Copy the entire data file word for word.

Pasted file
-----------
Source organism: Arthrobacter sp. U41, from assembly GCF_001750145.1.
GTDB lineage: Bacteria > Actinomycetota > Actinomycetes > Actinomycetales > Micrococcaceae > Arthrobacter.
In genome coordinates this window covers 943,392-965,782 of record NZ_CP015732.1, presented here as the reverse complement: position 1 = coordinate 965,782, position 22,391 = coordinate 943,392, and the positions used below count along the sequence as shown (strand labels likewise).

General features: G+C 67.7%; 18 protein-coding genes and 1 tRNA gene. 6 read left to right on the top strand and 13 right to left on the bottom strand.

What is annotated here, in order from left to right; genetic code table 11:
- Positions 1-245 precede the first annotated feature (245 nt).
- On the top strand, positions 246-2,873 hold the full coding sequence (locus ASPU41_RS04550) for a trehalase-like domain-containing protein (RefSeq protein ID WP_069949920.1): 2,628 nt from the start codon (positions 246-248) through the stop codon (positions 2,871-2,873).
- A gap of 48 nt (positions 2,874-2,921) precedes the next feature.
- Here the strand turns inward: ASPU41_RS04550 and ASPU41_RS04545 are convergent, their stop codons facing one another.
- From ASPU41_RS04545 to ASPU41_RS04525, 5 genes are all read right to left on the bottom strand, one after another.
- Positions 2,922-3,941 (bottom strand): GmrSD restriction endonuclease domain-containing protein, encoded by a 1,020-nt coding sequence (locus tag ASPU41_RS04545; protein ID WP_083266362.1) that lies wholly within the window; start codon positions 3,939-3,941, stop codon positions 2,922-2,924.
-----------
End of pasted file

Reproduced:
Source organism: Arthrobacter sp. U41, from assembly GCF_001750145.1.
GTDB lineage: Bacteria > Actinomycetota > Actinomycetes > Actinomycetales > Micrococcaceae > Arthrobacter.
In genome coordinates this window covers 943,392-965,782 of record NZ_CP015732.1, presented here as the reverse complement: position 1 = coordinate 965,782, position 22,391 = coordinate 943,392, and the positions used below count along the sequence as shown (strand labels likewise).

General features: G+C 67.7%; 18 protein-coding genes and 1 tRNA gene. 6 read left to right on the top strand and 13 right to left on the bottom strand.

What is annotated here, in order from left to right; genetic code table 11:
- Positions 1-245 precede the first annotated feature (245 nt).
- On the top strand, positions 246-2,873 hold the full coding sequence (locus ASPU41_RS04550) for a trehalase-like domain-containing protein (RefSeq protein ID WP_069949920.1): 2,628 nt from the start codon (positions 246-248) through the stop codon (positions 2,871-2,873).
- A gap of 48 nt (positions 2,874-2,921) precedes the next feature.
- Here the strand turns inward: ASPU41_RS04550 and ASPU41_RS04545 are convergent, their stop codons facing one another.
- From ASPU41_RS04545 to ASPU41_RS04525, 5 genes are all read right to left on the bottom strand, one after another.
- Positions 2,922-3,941 (bottom strand): GmrSD restriction endonuclease domain-containing protein, encoded by a 1,020-nt coding sequence (locus tag ASPU41_RS04545; protein ID WP_083266362.1) that lies wholly within the window; start codon positions 3,939-3,941, stop codon positions 2,922-2,924.